Typical Elimination Diets

Approach #1

Approach #2

Start with General "Paleo Diet" for some digestive issues:

- Gluten (Wheat, barley, rye)

- Grains

- Dairy

- Corn

- White Potatoes 

- Legumes

- Artificial Sweetners

- Processed foods & Oils

Gluten Cross-Reactive Foods for Autoimmune and suspected gluten sensitivities: 

- Amaranth 

- Barley

- Buckwheat

- Chocolate

- Coffee

- Corn

- Dairy

- Eggs

- Hemp

- Millet

- Oats

- Polish Wheat

- Potatos 

- Rye

- Rice

- Sesame

- Spelt

- Sorghum

- Soy

- Tapioca

- Teff

- Yeast

How long do Elimination Diets Last?

It depends on health, symptoms, symptom resolution, and ahearance. 

Typically, elimination diets last from 3-6 months. Once symptoms are mostly resolved we will slowly add in the eliminated foods one by one to see which foods cause a reaction. 

HEALTH: Autoimmune diseases (hashimotos, grave's disease, Sjogrin's, Lupus, Fibromyalgia, Rhematoid Arthritis etc...) 

SYMPTOMS: Typically GI-related (IBS with constipation, diarrhea, bloating, abdominal pain, acid reflux), headaches/migraines, brain fog, fatigue/energy depletion, geographic tongue.  

SYMPTOM RESOLUTION: Goal would be to feel at least 90% resolved before adding in any of the eliminated foods. 

ADHEARANCE: Sometimes when symptom resolution isn't improving there are hidden food sensitivities that are still in the diet. Goal is to have strict adhearance for at least 3 months before adding in any of the eliminated foods.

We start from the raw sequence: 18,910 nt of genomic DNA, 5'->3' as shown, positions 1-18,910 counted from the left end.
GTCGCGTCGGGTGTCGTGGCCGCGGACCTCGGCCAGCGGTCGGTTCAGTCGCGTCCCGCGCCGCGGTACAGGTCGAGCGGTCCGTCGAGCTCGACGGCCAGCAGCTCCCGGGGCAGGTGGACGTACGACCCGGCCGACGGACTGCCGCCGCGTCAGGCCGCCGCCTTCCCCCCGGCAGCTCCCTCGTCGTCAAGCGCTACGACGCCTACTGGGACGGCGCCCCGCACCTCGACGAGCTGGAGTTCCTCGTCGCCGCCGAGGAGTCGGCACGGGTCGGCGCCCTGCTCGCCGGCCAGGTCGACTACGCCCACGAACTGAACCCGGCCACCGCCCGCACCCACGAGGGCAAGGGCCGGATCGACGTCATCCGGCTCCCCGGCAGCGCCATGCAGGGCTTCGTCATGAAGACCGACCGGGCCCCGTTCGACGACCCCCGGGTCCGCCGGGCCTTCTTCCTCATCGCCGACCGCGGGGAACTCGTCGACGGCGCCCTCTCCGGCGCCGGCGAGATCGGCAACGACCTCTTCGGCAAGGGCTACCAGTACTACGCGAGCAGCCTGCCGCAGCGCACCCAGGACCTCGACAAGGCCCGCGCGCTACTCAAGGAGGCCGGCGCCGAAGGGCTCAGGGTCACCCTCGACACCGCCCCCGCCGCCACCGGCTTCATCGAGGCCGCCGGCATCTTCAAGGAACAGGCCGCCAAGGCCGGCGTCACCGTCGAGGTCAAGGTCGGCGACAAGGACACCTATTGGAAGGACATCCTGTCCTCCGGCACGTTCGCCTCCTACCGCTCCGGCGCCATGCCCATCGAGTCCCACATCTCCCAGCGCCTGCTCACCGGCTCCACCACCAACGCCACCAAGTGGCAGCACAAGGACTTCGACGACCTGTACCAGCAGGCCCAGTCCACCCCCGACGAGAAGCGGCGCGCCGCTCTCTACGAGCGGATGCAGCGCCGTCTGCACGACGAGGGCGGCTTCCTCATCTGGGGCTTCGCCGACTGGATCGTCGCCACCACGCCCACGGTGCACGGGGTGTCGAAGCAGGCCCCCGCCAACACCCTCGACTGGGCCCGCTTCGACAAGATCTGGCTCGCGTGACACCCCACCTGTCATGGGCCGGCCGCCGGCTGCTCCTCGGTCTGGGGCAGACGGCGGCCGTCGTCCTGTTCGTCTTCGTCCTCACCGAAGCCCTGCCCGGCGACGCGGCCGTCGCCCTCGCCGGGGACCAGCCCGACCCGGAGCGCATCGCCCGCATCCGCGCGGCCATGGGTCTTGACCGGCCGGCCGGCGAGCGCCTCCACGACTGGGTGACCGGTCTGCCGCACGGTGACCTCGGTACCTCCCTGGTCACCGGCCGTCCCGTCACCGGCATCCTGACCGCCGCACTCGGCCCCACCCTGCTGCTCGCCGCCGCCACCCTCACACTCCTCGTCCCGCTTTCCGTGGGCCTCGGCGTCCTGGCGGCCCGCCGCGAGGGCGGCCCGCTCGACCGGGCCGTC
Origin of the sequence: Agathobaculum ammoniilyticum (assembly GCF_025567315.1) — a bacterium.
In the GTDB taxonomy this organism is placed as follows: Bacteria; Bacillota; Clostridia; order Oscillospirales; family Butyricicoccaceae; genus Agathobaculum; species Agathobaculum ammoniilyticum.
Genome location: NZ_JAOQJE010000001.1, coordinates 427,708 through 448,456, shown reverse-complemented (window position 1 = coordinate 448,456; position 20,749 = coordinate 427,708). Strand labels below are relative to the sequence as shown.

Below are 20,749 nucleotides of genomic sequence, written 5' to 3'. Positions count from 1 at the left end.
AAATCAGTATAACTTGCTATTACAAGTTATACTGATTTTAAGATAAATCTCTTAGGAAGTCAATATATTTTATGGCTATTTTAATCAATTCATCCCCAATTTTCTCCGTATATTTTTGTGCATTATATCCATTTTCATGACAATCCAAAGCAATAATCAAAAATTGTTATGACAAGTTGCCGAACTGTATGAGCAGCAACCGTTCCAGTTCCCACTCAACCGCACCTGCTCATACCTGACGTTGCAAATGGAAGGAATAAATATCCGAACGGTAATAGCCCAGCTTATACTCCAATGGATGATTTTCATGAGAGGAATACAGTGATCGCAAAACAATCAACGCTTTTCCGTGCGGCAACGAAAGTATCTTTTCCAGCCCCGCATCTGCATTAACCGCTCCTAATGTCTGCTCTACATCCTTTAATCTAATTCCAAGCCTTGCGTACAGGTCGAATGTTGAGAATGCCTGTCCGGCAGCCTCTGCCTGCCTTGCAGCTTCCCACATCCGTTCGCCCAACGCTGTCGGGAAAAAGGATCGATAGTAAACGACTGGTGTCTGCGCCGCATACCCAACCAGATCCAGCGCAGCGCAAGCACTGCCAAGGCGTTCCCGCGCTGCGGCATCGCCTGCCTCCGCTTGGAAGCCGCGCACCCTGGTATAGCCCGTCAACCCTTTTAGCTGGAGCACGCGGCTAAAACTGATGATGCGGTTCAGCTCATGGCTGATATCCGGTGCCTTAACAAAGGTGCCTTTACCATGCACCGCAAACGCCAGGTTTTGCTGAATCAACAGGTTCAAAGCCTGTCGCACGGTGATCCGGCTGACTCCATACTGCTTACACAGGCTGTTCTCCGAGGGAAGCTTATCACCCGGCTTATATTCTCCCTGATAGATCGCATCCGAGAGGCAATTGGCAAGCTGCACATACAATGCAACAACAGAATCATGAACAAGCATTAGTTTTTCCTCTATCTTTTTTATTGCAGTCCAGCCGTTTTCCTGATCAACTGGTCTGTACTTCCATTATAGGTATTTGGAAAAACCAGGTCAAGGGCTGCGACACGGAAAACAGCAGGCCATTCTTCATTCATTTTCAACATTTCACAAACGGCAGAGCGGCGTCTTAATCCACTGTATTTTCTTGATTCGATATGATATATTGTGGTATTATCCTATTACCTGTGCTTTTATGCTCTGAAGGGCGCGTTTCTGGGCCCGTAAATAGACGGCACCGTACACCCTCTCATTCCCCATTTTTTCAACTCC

Reintroduction is when we slowly add in one of the eliminated foods at a time to determine specific food sensitivities. 

We want to reach 90+% resolution of symptoms before we start adding in any foods. This usually occurs after 3-6 months of strict elimination. 

If autoimmune, our goal would be to wait until lab results from your PCP's office are showing improvements on autoimmune antibodies. 

How Reintroduction it works: 

Together we decide which foods to bring in first based on preferance and suspected non-reactive foods. Gluten and Dairy are usually last, if at all. 

- Add in 1 eliminated food item per week (eaten daily, preferably) 

- If food creates no symptom in that week then it is added to the "green" list.

  That food is then removed until all elminated foods are tested. 

- If food creates a symptom (usually within 72 hours) that food is added to the "red" list and avoided thereafter.

- If you are unsure if a food creates a symptom then it is put on the "yellow" list. We will reintroduce it later to see if there is another reaction. 

Once all foods have been reintroduced, you will have your list of "green" foods to enjoy and "red" foods to avoid. At times there are other foods that can be creating a symptom that we have not eliminated. Continuing to monitoring your diet and symptoms to determine a pattern can help us find exactly what foods are bothering you. 

Time vs. Cost:

This process, while time-consuming, really helps you to become in-tuned with your body and what foods are bothering you. It is also the most cost-effective since it only requires nutrition counseling, which is often covered by insurance. 

If you prefer to get answers right away, the food sensitivity blood test may be a better approach.